Last mile: the end will be a start24 September 2014 | Christopher Ludwig
Industries rise and fall, but logistics tends to remain.
The Broening Highway moves in two lanes on either side, the road surface cracked into an asphalt web in parts, while elsewhere it is being expanded and resurfaced. It traces a landscape dotted with water towers, small factories, warehouses, empty yards and power stations, some active, others not. In the distance, tall quayside cranes stand at what seems the end of the road, although it winds further into Dundalk, past the container terminals and towards the sprawling car yards and ro-ro berths. In the other direction, Broening heads for Baltimore, a ten-minute drive to the cobblestone streets of Fell’s Point, a harbour front that once bustled with marine trade before giving way long ago to the flow of beer at waterside bars.
Back towards the port, the road approaches a railway overpass painted in a familiar, although fading blue. On it is the logo of General Motors dotted with graffiti, and a yellow emblem marking the United Auto Workers union branch, local 239, that once represented the workers of a GM van plant that shut its doors after 70 years in 2005 (the union still represents retirees, as well as several component plants nearby).
Near the underpass, on the site where the plant once covered a long stretch of road, a low, gleaming white building, nearly as long as it is wide, is rising. The shape of a massive warehouse is already visible, its many loading bays already cut out; most are empty of trailers, but their iron curtains stare out, expectant and ready.
By next spring, Amazon will operate a ‘fulfilment centre’ here, which will receive thousands of trucks from manufacturers – including cargo off containerships – to be repacked and dispatched to customers in Baltimore and the northeast. There are also rumours that the online retailer will take over adjacent land to build another warehouse for its online grocery business.
In the story of the West’s economic decline and change, large manufacturing plants and their supply chains are razed to make way for retailers, e-commerce and their supporting box centres and warehouses. It’s a cycle that has played out across this community as it has elsewhere. Only a few miles away, across a stretch of the harbour, sits the remains of what was once the world’s largest steel plant, at Sparrows Point, a site whose future will be decided between the state-owned port and developers. As the story goes, jobs barely above the minimum wage, and often on temporary contracts, replace those that paid decent wages and benefits. Amazon, known for a ruthless focus on productivity and high numbers of temporary staff, can certainly play the part of the villain.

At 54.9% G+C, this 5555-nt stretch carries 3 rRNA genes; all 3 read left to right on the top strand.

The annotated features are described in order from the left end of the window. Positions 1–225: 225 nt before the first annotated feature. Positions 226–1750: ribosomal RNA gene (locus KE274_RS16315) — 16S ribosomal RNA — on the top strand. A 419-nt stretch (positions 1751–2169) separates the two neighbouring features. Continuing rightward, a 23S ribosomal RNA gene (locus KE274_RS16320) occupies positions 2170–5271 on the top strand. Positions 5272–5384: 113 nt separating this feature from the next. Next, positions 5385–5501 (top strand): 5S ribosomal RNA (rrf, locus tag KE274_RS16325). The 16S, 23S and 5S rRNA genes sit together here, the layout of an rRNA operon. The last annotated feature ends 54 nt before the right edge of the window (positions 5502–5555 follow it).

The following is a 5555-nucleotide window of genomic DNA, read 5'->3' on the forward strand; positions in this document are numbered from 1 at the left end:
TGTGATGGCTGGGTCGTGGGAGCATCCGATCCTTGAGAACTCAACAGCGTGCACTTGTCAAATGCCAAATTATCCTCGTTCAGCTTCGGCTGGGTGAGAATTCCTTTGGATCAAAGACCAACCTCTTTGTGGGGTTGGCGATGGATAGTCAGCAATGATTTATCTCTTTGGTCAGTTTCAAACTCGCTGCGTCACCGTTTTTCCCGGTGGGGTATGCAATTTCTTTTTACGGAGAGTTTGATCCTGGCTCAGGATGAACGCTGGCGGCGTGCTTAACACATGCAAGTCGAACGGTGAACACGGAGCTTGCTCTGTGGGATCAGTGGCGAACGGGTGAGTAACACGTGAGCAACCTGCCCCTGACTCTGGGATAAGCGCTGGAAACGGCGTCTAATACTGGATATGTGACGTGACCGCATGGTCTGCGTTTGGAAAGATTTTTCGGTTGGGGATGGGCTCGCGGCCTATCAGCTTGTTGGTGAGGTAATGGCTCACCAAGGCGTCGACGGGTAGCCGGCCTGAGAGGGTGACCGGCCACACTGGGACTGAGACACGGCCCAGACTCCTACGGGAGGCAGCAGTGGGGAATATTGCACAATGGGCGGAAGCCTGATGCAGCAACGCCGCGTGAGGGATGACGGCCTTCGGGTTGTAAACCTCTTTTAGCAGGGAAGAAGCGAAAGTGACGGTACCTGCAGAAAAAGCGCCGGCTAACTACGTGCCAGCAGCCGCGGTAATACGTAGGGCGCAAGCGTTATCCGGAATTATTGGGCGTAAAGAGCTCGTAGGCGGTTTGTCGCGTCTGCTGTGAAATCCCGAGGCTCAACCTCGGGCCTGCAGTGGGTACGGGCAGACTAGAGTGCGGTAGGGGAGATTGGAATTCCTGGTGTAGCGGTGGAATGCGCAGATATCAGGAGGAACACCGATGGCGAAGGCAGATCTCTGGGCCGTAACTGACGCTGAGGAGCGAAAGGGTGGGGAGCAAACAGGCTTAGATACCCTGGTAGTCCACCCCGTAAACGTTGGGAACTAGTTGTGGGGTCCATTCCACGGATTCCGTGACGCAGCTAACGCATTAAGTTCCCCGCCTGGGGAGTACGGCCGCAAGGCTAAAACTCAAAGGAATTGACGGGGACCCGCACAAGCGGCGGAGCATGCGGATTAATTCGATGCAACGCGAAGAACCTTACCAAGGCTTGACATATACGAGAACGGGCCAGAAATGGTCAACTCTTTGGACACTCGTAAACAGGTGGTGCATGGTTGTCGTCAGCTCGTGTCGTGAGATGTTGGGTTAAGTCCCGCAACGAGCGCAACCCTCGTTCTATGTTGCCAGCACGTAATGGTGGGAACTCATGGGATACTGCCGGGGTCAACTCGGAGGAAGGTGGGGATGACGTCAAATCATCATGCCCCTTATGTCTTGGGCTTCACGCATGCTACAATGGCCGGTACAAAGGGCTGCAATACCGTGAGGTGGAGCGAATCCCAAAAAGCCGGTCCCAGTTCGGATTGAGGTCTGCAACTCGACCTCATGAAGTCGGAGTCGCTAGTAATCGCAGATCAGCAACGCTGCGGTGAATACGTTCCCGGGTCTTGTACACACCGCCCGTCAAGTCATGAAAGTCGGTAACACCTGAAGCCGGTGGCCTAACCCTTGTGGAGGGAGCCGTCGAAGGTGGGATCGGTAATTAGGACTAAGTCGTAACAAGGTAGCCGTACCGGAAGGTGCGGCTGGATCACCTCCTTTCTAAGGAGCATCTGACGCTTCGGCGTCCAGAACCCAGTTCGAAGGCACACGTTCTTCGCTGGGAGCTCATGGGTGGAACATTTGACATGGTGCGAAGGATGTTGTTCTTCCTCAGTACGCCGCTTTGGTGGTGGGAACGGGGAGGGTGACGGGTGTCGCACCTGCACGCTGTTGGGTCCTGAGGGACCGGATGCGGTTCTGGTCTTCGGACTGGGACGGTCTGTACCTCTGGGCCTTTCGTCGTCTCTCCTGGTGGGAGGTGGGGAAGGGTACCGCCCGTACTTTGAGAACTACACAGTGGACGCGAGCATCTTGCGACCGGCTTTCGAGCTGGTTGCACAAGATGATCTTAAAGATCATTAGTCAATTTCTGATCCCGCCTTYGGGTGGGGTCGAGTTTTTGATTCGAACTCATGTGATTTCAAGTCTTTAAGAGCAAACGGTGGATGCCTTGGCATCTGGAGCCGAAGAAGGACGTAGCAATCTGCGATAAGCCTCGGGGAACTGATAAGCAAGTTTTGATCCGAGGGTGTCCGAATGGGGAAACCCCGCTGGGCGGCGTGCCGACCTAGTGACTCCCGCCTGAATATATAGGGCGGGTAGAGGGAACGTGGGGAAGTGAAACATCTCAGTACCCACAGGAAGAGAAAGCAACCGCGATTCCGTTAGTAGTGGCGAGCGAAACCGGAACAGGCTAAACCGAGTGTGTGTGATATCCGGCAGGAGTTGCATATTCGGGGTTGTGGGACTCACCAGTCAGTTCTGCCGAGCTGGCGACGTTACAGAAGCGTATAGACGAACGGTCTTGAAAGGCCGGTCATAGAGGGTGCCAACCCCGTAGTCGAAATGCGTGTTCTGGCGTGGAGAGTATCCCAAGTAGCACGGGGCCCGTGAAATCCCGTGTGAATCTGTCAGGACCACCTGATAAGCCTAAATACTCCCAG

The reality, as ever, is more complex. On one hand, Amazon executives (or at least its public relations team) are aware of Dundalk’s collective memory: the company has stressed that it will hire more than a 1,000 full-time positions with better pay than retail workers, including a variety of pension benefits and education tuition support.
Neither does the warehouse tell the full story of automotive’s rise or fall in Baltimore or in the wider US. The port’s vehicle terminals now handle more cars and rolling equipment each year than any port in the country. Vehicle processing centres thrive here as extensions of plants, carrying out inspections, repair work, accessory and option installations. WWL’s processing centre for Subaru, for example, is running on two shifts. Meanwhile, carmakers including Toyota, Honda and Detroit OEMs are increasing exports from the port.
Some things come back
None of this is to pretend that such jobs are equal in number (or worth) to the assembly plants now gone. In the 1970s, the GM plant in Dundalk employed around 7,000 people, albeit just 1,100 when it closed. Still, many do not see the Amazon warehouse as another drop in the low-wage ocean. The port’s processors and carmakers are worried that it will deplete an already limited labour pool, as companies struggle to find the resources they need today. Such a shortage does not imply a booming, high wage community – Amazon learned much about its warehouse productivity from the automotive industry, after all – but it shows how sophisticated logistics services remain in high demand.
Despite rising vehicle assembly in the US, direct employment at plants is unlikely to approach former highs. Still, the expansion is evident in logistics and plenty of examples invert the Amazon takeover in Baltimore. Right in Dundalk, BMW is expanding its processing operations after changing facilities and providers. The port itself is also adding land used for automotive, some of it reclaimed from dredging the otherwise drowned soil of the Chesapeake Bay.
To see more, you have to get off the Broening Highway. Cross over the harbour on the Francis Scott Key Bridge and travel 2,500 miles to southern California, where close to the port of Long Beach, Mercedes-Benz is taking part in its own form of industrial renewal. On the site of a former Boeing factory, the carmaker is opening a west coast campus with corporate offices and a sprawling centre for parts and vehicle preparation. Logistics, it would seem, adapts to that which rises, flies, comes back to earth and changes all over again.